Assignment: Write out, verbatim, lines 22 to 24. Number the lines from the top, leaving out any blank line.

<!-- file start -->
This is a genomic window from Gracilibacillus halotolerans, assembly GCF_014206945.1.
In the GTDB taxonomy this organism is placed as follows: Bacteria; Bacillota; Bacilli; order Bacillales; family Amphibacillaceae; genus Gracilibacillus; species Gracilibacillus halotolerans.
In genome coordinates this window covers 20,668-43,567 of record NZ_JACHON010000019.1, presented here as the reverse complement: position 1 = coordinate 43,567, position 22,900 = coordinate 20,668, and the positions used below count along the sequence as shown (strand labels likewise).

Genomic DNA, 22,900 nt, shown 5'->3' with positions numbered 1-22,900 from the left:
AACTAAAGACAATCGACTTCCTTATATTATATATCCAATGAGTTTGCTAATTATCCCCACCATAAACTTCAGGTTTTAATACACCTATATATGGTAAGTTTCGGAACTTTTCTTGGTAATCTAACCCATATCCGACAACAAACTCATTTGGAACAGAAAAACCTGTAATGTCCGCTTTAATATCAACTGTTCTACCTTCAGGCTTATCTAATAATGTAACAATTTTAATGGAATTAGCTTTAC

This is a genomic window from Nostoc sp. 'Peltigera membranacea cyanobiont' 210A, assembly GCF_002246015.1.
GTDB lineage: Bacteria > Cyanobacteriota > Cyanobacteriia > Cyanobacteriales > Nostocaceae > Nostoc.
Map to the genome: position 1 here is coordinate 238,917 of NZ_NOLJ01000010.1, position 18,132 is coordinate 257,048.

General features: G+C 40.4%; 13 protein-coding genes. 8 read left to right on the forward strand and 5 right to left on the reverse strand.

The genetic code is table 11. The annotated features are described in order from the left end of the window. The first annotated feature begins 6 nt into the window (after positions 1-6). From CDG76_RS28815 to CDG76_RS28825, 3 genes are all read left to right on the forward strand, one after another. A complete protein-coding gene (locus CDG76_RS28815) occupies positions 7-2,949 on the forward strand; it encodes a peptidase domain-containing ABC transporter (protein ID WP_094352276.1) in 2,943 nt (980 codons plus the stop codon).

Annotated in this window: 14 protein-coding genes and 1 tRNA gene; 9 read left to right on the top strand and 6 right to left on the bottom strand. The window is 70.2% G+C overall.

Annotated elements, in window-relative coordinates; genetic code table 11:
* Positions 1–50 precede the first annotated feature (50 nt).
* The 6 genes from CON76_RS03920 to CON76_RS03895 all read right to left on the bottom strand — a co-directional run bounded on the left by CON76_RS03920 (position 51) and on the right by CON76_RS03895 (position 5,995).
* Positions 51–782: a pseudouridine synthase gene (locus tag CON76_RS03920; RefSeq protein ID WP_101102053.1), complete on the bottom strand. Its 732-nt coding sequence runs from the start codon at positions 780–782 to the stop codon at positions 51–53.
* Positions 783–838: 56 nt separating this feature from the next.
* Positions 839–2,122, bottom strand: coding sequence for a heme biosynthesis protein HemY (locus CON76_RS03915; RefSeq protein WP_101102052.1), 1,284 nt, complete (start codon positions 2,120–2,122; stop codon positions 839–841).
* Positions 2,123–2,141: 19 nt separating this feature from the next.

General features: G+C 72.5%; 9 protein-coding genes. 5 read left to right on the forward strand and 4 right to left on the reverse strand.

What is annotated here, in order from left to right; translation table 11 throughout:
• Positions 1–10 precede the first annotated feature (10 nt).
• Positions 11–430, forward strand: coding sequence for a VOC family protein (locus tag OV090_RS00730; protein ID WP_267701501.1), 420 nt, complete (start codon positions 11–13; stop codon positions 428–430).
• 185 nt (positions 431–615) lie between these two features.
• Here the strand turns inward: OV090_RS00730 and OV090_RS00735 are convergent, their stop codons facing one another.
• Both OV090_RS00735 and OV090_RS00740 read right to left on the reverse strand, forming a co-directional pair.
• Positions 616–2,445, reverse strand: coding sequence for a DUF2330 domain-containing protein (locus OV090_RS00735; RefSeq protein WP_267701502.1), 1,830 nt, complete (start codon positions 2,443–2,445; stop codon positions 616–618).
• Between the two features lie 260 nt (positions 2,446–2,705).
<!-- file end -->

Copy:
• Positions 11–430, forward strand: coding sequence for a VOC family protein (locus tag OV090_RS00730; protein ID WP_267701501.1), 420 nt, complete (start codon positions 11–13; stop codon positions 428–430).
• 185 nt (positions 431–615) lie between these two features.
• Here the strand turns inward: OV090_RS00730 and OV090_RS00735 are convergent, their stop codons facing one another.